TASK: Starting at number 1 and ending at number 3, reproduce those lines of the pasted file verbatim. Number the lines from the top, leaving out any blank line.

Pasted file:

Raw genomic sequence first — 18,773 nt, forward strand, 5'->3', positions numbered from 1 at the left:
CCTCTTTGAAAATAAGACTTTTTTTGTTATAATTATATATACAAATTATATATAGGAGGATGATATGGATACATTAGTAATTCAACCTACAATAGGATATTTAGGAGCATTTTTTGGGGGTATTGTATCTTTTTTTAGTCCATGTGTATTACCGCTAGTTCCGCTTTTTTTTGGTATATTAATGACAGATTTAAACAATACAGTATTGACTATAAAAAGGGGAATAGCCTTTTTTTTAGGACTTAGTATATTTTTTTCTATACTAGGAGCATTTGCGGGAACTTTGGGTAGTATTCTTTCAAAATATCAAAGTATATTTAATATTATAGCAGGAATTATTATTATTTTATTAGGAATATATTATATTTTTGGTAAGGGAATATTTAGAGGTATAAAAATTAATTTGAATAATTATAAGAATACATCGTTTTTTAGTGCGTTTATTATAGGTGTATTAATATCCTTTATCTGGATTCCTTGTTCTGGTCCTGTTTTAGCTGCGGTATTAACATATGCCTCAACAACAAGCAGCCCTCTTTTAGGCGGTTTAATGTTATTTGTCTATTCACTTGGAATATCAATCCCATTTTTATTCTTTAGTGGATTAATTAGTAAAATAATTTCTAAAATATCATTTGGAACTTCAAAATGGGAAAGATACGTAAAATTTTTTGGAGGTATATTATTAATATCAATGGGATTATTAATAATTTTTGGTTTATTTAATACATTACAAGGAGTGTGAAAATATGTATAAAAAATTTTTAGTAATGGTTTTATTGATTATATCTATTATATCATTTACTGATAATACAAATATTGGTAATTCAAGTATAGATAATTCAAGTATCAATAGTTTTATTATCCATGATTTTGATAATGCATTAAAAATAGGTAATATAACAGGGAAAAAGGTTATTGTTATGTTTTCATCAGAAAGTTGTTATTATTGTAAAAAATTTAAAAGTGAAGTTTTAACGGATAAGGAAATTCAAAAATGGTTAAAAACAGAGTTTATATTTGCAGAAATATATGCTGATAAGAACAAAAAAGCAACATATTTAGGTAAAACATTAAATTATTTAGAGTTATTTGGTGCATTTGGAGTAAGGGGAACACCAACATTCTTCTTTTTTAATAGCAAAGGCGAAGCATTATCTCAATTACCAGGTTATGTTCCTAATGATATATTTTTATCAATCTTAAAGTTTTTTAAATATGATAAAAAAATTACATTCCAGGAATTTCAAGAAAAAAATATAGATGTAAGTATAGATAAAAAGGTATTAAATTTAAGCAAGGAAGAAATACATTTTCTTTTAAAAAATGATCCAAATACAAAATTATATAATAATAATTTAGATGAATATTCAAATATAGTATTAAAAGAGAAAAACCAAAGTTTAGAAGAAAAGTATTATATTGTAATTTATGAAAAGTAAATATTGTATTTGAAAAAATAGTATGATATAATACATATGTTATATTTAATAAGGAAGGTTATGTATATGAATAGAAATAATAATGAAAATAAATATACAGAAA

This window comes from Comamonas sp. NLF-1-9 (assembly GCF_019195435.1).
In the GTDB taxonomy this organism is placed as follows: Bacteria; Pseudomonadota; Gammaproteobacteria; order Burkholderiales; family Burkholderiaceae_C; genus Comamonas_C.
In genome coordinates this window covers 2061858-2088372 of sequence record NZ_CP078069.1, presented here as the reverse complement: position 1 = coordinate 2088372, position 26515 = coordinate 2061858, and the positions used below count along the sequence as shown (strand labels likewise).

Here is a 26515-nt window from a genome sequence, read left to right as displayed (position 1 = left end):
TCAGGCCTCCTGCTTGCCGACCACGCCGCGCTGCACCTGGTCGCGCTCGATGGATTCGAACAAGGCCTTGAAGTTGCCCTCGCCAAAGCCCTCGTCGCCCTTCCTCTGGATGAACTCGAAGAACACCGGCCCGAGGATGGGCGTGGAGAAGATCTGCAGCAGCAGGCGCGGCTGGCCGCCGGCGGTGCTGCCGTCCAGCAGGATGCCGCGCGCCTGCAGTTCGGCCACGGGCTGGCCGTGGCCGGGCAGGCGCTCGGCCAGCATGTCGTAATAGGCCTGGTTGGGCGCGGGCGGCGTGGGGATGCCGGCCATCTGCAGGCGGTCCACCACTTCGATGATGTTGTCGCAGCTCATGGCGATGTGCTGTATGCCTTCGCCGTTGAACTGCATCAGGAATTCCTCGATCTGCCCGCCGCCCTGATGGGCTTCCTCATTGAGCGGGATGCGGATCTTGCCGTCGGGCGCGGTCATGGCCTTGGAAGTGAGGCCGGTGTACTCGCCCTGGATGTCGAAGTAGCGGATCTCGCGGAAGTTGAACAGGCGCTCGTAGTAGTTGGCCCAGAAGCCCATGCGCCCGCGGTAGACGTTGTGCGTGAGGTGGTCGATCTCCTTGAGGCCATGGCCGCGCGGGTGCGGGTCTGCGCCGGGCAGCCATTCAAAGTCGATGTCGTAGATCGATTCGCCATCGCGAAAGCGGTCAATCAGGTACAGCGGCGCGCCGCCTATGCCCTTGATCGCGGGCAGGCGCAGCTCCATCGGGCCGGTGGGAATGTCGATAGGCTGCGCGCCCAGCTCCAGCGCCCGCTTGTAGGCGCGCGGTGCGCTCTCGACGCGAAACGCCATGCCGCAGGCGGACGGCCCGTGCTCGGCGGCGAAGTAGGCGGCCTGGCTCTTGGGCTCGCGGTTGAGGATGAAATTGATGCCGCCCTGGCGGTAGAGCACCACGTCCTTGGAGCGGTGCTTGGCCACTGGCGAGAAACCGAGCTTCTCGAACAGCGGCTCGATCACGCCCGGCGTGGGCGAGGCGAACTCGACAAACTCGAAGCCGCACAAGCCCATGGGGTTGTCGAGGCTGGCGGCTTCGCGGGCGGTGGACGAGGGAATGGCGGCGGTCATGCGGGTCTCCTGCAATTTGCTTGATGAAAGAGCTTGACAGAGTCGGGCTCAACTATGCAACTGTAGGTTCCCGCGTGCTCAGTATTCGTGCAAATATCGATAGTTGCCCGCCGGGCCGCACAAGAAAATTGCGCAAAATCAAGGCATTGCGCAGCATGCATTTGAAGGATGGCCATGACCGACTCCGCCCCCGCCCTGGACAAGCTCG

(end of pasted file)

Raw genomic sequence first — 18,773 nt, forward strand, 5'->3', positions numbered from 1 at the left:
CCTCTTTGAAAATAAGACTTTTTTTGTTATAATTATATATACAAATTATATATAGGAGGATGATATGGATACATTAGTAATTCAACCTACAATAGGATATTTAGGAGCATTTTTTGGGGGTATTGTATCTTTTTTTAGTCCATGTGTATTACCGCTAGTTCCGCTTTTTTTTGGTATATTAATGACAGATTTAAACAATACAGTATTGACTATAAAAAGGGGAATAGCCTTTTTTTTAGGACTTAGTATATTTTTTTCTATACTAGGAGCATTTGCGGGAACTTTGGGTAGTATTCTTTCAAAATATCAAAGTATATTTAATATTATAGCAGGAATTATTATTATTTTATTAGGAATATATTATATTTTTGGTAAGGGAATATTTAGAGGTATAAAAATTAATTTGAATAATTATAAGAATACATCGTTTTTTAGTGCGTTTATTATAGGTGTATTAATATCCTTTATCTGGATTCCTTGTTCTGGTCCTGTTTTAGCTGCGGTATTAACATATGCCTCAACAACAAGCAGCCCTCTTTTAGGCGGTTTAATGTTATTTGTCTATTCACTTGGAATATCAATCCCATTTTTATTCTTTAGTGGATTAATTAGTAAAATAATTTCTAAAATATCATTTGGAACTTCAAAATGGGAAAGATACGTAAAATTTTTTGGAGGTATATTATTAATATCAATGGGATTATTAATAATTTTTGGTTTATTTAATACATTACAAGGAGTGTGAAAATATGTATAAAAAATTTTTAGTAATGGTTTTATTGATTATATCTATTATATCATTTACTGATAATACAAATATTGGTAATTCAAGTATAGATAATTCAAGTATCAATAGTTTTATTATCCATGATTTTGATAATGCATTAAAAATAGGTAATATAACAGGGAAAAAGGTTATTGTTATGTTTTCATCAGAAAGTTGTTATTATTGTAAAAAATTTAAAAGTGAAGTTTTAACGGATAAGGAAATTCAAAAATGGTTAAAAACAGAGTTTATATTTGCAGAAATATATGCTGATAAGAACAAAAAAGCAACATATTTAGGTAAAACATTAAATTATTTAGAGTTATTTGGTGCATTTGGAGTAAGGGGAACACCAACATTCTTCTTTTTTAATAGCAAAGGCGAAGCATTATCTCAATTACCAGGTTATGTTCCTAATGATATATTTTTATCAATCTTAAAGTTTTTTAAATATGATAAAAAAATTACATTCCAGGAATTTCAAGAAAAAAATATAGATGTAAGTATAGATAAAAAGGTATTAAATTTAAGCAAGGAAGAAATACATTTTCTTTTAAAAAATGATCCAAATACAAAATTATATAATAATAATTTAGATGAATATTCAAATATAGTATTAAAAGAGAAAAACCAAAGTTTAGAAGAAAAGTATTATATTGTAATTTATGAAAAGTAAATATTGTATTTGAAAAAATAGTATGATATAATACATATGTTATATTTAATAAGGAAGGTTATGTATATGAATAGAAATAATAATGAAAATAAATATACAGAAA

This window comes from Comamonas sp. NLF-1-9 (assembly GCF_019195435.1).